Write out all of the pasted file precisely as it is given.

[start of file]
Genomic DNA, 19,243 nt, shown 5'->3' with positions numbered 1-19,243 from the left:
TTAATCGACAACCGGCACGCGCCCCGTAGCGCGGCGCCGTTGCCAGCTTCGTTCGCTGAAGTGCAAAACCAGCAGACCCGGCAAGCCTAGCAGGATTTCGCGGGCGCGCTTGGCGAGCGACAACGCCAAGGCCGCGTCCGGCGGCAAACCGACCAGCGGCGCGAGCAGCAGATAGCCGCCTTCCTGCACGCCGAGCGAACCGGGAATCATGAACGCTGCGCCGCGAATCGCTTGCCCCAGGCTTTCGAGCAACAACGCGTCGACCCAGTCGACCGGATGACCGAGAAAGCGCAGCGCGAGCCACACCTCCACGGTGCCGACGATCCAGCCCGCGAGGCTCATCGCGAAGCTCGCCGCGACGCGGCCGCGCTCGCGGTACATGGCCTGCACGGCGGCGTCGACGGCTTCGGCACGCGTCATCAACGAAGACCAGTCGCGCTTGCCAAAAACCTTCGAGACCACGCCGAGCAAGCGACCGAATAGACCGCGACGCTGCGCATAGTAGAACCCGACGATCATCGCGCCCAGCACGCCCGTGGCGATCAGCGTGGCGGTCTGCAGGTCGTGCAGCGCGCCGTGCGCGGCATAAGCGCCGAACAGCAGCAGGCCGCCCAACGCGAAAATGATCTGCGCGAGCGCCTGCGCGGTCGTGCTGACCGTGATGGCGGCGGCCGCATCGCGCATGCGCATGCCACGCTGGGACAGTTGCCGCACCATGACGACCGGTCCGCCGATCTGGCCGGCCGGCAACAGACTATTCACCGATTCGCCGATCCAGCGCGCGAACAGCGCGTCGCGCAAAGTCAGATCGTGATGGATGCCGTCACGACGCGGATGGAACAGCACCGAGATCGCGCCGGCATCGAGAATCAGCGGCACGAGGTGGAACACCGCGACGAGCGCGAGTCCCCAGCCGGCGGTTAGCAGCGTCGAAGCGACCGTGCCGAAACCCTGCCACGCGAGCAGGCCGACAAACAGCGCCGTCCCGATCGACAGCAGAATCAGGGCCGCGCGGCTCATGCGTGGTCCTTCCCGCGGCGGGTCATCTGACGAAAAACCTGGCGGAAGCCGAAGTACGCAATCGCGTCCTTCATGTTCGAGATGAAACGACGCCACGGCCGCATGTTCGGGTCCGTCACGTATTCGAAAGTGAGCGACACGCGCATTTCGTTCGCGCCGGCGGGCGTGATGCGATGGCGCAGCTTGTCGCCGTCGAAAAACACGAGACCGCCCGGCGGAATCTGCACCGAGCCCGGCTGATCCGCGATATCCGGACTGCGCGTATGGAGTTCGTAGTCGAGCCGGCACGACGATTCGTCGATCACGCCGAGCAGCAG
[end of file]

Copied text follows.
Genomic DNA, 19,243 nt, shown 5'->3' with positions numbered 1-19,243 from the left:
TTAATCGACAACCGGCACGCGCCCCGTAGCGCGGCGCCGTTGCCAGCTTCGTTCGCTGAAGTGCAAAACCAGCAGACCCGGCAAGCCTAGCAGGATTTCGCGGGCGCGCTTGGCGAGCGACAACGCCAAGGCCGCGTCCGGCGGCAAACCGACCAGCGGCGCGAGCAGCAGATAGCCGCCTTCCTGCACGCCGAGCGAACCGGGAATCATGAACGCTGCGCCGCGAATCGCTTGCCCCAGGCTTTCGAGCAACAACGCGTCGACCCAGTCGACCGGATGACCGAGAAAGCGCAGCGCGAGCCACACCTCCACGGTGCCGACGATCCAGCCCGCGAGGCTCATCGCGAAGCTCGCCGCGACGCGGCCGCGCTCGCGGTACATGGCCTGCACGGCGGCGTCGACGGCTTCGGCACGCGTCATCAACGAAGACCAGTCGCGCTTGCCAAAAACCTTCGAGACCACGCCGAGCAAGCGACCGAATAGACCGCGACGCTGCGCATAGTAGAACCCGACGATCATCGCGCCCAGCACGCCCGTGGCGATCAGCGTGGCGGTCTGCAGGTCGTGCAGCGCGCCGTGCGCGGCATAAGCGCCGAACAGCAGCAGGCCGCCCAACGCGAAAATGATCTGCGCGAGCGCCTGCGCGGTCGTGCTGACCGTGATGGCGGCGGCCGCATCGCGCATGCGCATGCCACGCTGGGACAGTTGCCGCACCATGACGACCGGTCCGCCGATCTGGCCGGCCGGCAACAGACTATTCACCGATTCGCCGATCCAGCGCGCGAACAGCGCGTCGCGCAAAGTCAGATCGTGATGGATGCCGTCACGACGCGGATGGAACAGCACCGAGATCGCGCCGGCATCGAGAATCAGCGGCACGAGGTGGAACACCGCGACGAGCGCGAGTCCCCAGCCGGCGGTTAGCAGCGTCGAAGCGACCGTGCCGAAACCCTGCCACGCGAGCAGGCCGACAAACAGCGCCGTCCCGATCGACAGCAGAATCAGGGCCGCGCGGCTCATGCGTGGTCCTTCCCGCGGCGGGTCATCTGACGAAAAACCTGGCGGAAGCCGAAGTACGCAATCGCGTCCTTCATGTTCGAGATGAAACGACGCCACGGCCGCATGTTCGGGTCCGTCACGTATTCGAAAGTGAGCGACACGCGCATTTCGTTCGCGCCGGCGGGCGTGATGCGATGGCGCAGCTTGTCGCCGTCGAAAAACACGAGACCGCCCGGCGGAATCTGCACCGAGCCCGGCTGATCCGCGATATCCGGACTGCGCGTATGGAGTTCGTAGTCGAGCCGGCACGACGATTCGTCGATCACGCCGAGCAGCAG